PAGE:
• CPHM (Centimeter Per Hundred Meters)

• IPHM (Inch Per Hundred Meters)

• IPHY (Inch Per Hundred Yards)

• MOA (Minute Of Angle)

• MDot (6400 mils/circle used by Army)

• MRad (true Milliradian used by USMC)

The selected option is used everywhere in the program
as shown below.

**CPHM (Centimeter Per Hundred Meters)**: If range
is in meters then CPHM makes things simple if working in the Metric
system. A change of 1 CPHM changes the impact point of a bullet by 1
centimeter at 100 meters, 2 centimeters at 200 meters, 3 centimeters
at 300 meters and so on. CPHM divides a full circle into 62,832 parts.
CPHM is also 0.1 milliradian.

**IPHM (Inch Per Hundred Meters)**: If range is in
meters as it is in some competitions, then IPHM makes things simple.
A change of 1 IPHM changes the impact point of a bullet by 1 inch at
100 meters, 2 inches at 200 meters, 3 inches at 300 meters and so on.
IPHM divides a full circle into 24,737 parts.

**IPHY (Inch Per Hundred Yards)**: Shooters often round
off the MOA value of 1.047 inches per hundred yards to 1 inch, but that
starts to create a significant error at longer ranges. Thus, IPHY was
invented and is sometimes called the shooter's MOA or SMOA. A change
of 1 IPHY changes the impact point of a bullet by 1 inch at 100 yards,
2 inches at 200 yards, 3 inches at 300 yards and so on. IPHY divides
a full circle into 22,619 parts.

**MOA (Minute Of Angle)** is a standard unit of angle
used in science and engineering. A circle is divided into 360 degrees
and each degree is divided into 60 minutes for a total of 21,600 minutes
of angle in a circle. Most optical sights are calibrated in MOA often
with 2, 4 or 8 clicks per MOA. A change of 1 MOA changes the impact
point of a bullet by 1.047 inches at 100 yards, 2.094 inches at 200
yards, 3.141 inches at 300 yards and so on.

**MDot (6400 mils/circle used by Army)** is a modified
version of Milliradian. Where Milliradian divides a full circle into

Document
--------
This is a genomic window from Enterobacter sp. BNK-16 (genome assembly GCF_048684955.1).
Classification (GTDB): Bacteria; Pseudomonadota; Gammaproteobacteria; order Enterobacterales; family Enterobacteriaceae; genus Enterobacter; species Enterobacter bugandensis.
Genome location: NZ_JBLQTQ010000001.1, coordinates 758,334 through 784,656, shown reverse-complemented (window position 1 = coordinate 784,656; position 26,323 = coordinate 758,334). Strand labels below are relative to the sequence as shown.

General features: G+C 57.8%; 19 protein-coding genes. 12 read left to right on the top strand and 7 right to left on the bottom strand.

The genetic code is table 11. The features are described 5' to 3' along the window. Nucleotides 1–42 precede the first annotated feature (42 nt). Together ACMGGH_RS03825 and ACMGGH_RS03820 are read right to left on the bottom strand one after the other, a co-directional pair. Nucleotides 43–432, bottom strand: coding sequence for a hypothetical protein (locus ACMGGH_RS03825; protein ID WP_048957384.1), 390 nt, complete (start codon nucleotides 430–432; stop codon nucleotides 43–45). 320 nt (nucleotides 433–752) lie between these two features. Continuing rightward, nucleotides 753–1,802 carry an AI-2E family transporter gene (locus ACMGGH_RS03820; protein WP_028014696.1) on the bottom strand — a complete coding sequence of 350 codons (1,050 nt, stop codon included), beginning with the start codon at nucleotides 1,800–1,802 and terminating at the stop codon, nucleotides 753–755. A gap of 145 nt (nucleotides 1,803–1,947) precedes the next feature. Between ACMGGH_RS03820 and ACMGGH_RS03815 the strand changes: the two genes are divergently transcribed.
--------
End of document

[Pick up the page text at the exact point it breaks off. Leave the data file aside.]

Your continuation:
6,283 parts MDot divides a full circle into 6,400 parts. The Army did
this to make it easier to work with standard Army maps while introducing
only a 1.8% error in sight adjustment changes.

**MRad (true Milliradian used by USMC)** is a standard
unit of angle used in science and engineering and is gaining popularity
with hunters and shooters. A radian is the angle produced by marking
off the distance of a circle's radius along it's circumference. A milliradian
is that angle divided by 1,000. In practical terms the radius is the
distance from the gun to the target and a change of 1 milliradian (MRad)
changes the impact point of a bullet by 1/1,000 the distance to the
target. If the target is 1,000 feet away a change of 1 MRad changes
the impact point of a bullet by 1 foot. If the target is 1,000 yards
away a change of 1 MRad changes the impact point of a bullet by 1 yard.
If the target is 1,000 meters away a change of 1 MRad changes the impact
point of a bullet by 1 meter. If the target is 500 meters away a change
of 1 MRad changes the impact point of a bullet by 1/2 meter. The exact
1 to 1,000 ratio between impact change and range to the target in whatever
units you use for range makes doing the math in your head relatively
simple. MRad divides a full circle into 6,283 parts.

The terms MRad and MDot are used differently in various
resources and for different things. The above explanation defines how
these terms are used in Ballistic Explorer.